Andrew: And the typical way to speed that up, again, being very hand wavy here. The typical way to speed that up is something called the lazy DFA or hybrid NFA-DFA. And, again, I’ll be super brief here. But the primary difference between an NFA and a DFA is that an NFA can be in multiple states at once. Whereas a DFA can only be in one state at once. And the main implementation difference between those is that when you see a new byte with an NFA implementation, you have to go through every single state that you’re in, and process, “Okay, this state goes to this state, and this state goes to this state.” For every state that you’re in for that single byte. And it takes a lot of work, especially with alternations or repetitions or whatever.
Andrew: But with a DFA, you have a byte, you have a single state, and you move from that byte and that state to the next state. And that can be implemented very efficiently with a finite number of instructions, sorry a constant number of instructions. And using a table in memory. And basically a DFA in that implementation is going to be about an order of magnitude faster than NFA. The problem with a DFA, of course, is that building a DFA can have a potentially exponential number of states in the size of the regex.
Andrew: And especially when you have Unicode support enabled, those cases are not rare, they’re very common. And it creates a situation where compilation time is just too expensive. In a general purpose regex engine, where you need to be able to compile a regex, maybe in web request response time, and be able to run that regex. So the hybrid lazy DFA, the hybrid NFA-DFA or also called lazy DFA is, I believe, something that Ken Thompson created or came up with. And it’s something that is used in various places, GNU grep, does it. Russ Cox kind of re-popularized it by describing it in his article series on regex engines. And that’s how re2 is fast.
Andrew: And the fundamental reason why it’s fast is because it combines NFA with DFA. It does not compile the full DFA ahead of time, it only compiles what it needs for the next byte of input. And then the crucial bit is that it caches the state that it created. So it sees the next byte. If that state had already been cached, then it will act like a normal DFS. And it just repeats that eventually, you get to a point where you’ve cached all the states that you’re probably going to see, which is maybe a very small portion of full DFA. And that tends to work great in practice. Its failure mode is that if you have to regenerate the state on every byte, and there are definitely some regex’s where that occurs, then you end up spending a lot of time recreating a DFA and ends up being a similar speed as the NFA. But thankfully, those cases are somewhat rare. So it ends up being a decent trade off in practice.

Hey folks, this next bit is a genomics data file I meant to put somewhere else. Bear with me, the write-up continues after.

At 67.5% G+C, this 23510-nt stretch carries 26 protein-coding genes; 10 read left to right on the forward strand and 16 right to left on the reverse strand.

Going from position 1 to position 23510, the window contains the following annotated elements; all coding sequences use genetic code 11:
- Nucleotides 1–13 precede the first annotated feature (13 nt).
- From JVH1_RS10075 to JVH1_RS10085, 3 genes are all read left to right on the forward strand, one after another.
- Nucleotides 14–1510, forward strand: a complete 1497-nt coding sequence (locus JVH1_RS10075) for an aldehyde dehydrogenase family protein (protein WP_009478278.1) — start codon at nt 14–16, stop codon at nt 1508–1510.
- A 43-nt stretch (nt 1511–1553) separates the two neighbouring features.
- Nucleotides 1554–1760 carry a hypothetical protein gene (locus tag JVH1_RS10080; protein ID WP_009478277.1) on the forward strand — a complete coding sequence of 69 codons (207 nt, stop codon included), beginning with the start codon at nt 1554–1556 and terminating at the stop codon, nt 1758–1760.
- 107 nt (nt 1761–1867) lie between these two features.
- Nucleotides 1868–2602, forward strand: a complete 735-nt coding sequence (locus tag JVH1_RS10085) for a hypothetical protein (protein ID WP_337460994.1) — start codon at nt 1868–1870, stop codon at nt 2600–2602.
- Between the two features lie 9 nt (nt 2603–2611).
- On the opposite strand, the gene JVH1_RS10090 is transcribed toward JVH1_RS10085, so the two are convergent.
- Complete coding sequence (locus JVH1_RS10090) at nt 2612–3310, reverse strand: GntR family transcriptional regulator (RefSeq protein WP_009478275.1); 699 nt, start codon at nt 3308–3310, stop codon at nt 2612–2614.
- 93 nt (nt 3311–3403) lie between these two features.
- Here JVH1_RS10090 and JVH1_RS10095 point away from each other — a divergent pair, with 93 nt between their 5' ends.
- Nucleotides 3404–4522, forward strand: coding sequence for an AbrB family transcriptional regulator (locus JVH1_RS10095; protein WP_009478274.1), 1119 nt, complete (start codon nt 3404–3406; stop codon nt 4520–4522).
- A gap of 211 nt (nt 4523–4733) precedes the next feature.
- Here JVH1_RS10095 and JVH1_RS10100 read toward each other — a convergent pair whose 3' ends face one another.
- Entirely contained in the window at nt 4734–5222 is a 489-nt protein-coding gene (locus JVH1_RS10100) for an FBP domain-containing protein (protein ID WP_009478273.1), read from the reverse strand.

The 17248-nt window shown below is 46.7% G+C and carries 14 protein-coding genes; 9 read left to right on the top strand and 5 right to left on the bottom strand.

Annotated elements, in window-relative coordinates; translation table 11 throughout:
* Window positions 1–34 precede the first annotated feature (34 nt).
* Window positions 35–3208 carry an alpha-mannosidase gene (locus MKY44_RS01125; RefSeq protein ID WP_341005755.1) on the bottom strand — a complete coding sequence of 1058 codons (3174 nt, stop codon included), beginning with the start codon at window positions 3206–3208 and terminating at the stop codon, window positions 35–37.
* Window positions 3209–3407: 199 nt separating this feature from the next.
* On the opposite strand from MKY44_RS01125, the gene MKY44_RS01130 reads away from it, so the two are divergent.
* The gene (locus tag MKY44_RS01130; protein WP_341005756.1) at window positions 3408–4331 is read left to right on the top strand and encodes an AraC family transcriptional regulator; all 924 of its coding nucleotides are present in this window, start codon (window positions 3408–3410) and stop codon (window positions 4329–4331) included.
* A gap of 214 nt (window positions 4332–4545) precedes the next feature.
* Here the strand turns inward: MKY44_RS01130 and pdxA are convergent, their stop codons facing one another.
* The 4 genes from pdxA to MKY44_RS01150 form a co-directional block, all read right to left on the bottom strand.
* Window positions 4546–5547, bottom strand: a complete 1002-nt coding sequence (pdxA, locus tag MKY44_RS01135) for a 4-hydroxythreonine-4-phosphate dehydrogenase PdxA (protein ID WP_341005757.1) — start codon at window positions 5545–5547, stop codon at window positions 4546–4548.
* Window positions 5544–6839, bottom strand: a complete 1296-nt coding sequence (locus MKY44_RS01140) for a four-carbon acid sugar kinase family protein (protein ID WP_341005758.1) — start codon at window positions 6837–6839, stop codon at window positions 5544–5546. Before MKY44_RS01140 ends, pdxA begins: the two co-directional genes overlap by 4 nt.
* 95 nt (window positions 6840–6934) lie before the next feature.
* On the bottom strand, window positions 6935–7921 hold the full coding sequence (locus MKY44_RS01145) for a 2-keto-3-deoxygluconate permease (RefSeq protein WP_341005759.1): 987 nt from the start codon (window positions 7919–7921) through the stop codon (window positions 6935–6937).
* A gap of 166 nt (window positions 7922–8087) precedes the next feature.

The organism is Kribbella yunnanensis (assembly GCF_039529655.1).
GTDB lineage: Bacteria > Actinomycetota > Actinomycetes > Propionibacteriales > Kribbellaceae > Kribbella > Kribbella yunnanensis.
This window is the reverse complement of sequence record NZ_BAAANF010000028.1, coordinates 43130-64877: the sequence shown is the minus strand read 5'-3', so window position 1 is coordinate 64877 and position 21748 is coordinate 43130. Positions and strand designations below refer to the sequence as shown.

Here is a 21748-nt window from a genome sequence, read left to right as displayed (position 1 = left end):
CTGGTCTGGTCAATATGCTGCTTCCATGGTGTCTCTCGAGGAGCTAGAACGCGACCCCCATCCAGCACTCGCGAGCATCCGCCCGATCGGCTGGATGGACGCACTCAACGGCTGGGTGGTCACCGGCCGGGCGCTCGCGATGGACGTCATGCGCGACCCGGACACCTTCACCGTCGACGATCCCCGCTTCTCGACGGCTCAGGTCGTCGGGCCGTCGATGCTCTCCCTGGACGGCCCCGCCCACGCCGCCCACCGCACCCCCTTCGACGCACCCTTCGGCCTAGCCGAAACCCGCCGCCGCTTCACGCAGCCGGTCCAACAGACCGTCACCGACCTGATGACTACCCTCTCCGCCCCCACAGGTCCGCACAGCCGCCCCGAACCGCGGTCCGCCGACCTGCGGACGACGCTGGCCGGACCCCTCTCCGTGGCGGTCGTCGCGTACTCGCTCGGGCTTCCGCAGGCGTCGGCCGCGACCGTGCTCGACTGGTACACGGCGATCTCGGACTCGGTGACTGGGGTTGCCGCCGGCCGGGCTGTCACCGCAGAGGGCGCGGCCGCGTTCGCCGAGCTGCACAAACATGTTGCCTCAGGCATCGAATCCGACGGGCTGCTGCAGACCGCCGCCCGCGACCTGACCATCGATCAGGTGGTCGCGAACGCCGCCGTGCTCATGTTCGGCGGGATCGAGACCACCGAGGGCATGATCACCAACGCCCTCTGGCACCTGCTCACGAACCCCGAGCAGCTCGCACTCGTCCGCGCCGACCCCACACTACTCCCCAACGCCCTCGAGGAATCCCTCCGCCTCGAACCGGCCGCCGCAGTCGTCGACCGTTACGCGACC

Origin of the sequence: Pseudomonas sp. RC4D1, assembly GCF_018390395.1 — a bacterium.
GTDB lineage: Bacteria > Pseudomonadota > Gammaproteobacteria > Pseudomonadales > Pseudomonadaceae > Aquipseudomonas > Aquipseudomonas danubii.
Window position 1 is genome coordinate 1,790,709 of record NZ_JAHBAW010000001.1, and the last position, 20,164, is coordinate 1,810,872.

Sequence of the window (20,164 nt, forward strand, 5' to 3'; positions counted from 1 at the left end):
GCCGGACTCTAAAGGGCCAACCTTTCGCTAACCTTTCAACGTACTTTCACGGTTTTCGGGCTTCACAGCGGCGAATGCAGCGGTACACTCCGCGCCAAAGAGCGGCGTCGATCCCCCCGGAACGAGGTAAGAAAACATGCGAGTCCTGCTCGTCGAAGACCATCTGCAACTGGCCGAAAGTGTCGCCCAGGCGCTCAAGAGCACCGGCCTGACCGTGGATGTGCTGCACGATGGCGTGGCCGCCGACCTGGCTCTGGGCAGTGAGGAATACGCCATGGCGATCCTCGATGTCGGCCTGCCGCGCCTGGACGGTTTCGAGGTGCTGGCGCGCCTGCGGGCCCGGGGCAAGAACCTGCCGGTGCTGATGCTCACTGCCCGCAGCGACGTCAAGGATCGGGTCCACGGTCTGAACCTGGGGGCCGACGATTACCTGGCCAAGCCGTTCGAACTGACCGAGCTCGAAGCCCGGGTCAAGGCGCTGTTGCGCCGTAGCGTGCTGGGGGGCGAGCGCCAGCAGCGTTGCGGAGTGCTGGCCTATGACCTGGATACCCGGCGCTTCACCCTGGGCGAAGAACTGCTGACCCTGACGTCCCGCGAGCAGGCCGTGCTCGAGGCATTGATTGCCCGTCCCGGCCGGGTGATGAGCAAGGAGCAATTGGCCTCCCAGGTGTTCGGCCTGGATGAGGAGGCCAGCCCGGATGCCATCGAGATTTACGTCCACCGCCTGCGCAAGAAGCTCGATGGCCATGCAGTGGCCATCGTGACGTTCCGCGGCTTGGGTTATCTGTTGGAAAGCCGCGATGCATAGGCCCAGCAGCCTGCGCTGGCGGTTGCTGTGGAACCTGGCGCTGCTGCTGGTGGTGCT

Beyang: So it’s kind of a just in time compilation approach where you’re compiling the regular expression… Or really not the regular expression, it’s like the NFA into the DFA, like expanding the state space of the NFA into DFA states.
Beyang: Got it. Got it. And those JITs are actually like compiling the actual regular expression into-
Andrew: Machine code.
Beyang: … some sort of machine code, okay.
Andrew: Yep. Yep. At runtime they’re producing assembly code that match the regex’s. And both of those engines are backtracking.
Beyang: Got it. Fascinating. I hope we didn’t lose too many people in that discussion. That was super interesting.
Andrew: Yeah. It was quite not as brief as I wanted looking at the clock. But it’s hard to succinctly answer that question.
Beyang: Yeah, totally. I think you did a fantastic job. And now I have some additional blog posts that need to go read.
Andrew: Yeah. Yeah, sorry. Russ Cox’s articles on regex. Just Google “Russ Cox regex.” And they’ll be the first thing that’s there. If you haven’t read those, or if anyone that’s listening that hasn’t read those, those are just pure excellence. There’s just treats to read. And really just cannot recommend them more.
Beyang: Cool. We’ll link to those in the show notes. So I wanted to get to some of your other kind of contributions in the Rust open source community. You mentioned that Rust, I think it’s safe to say that Rust is probably your go to language at this point and you’ve contributed a lot of crates to the open source community. The regex crate, being one of them. Can you talk about why you got into Rust, what you like about it? And how you see that community evolving over time?
Andrew: Yeah, yeah, I would say it’s fair to say that, at least in the coding that I do in my free time, mt open source work Rust is definitely the language that I use the most these days. And for work, I use Go. But as for Rust, what attracted me to it, I think at the time, I was big into Haskell, I was big into Go. And I had been coming off of a few years spent in grad school doing… Actually my concentration was in computational biology. But I had spent a lot of time studying programming languages, and being a teacher assistant for the programming languages course there under Normal Ramsey. And I just got a love of programming languages and type systems from my time there.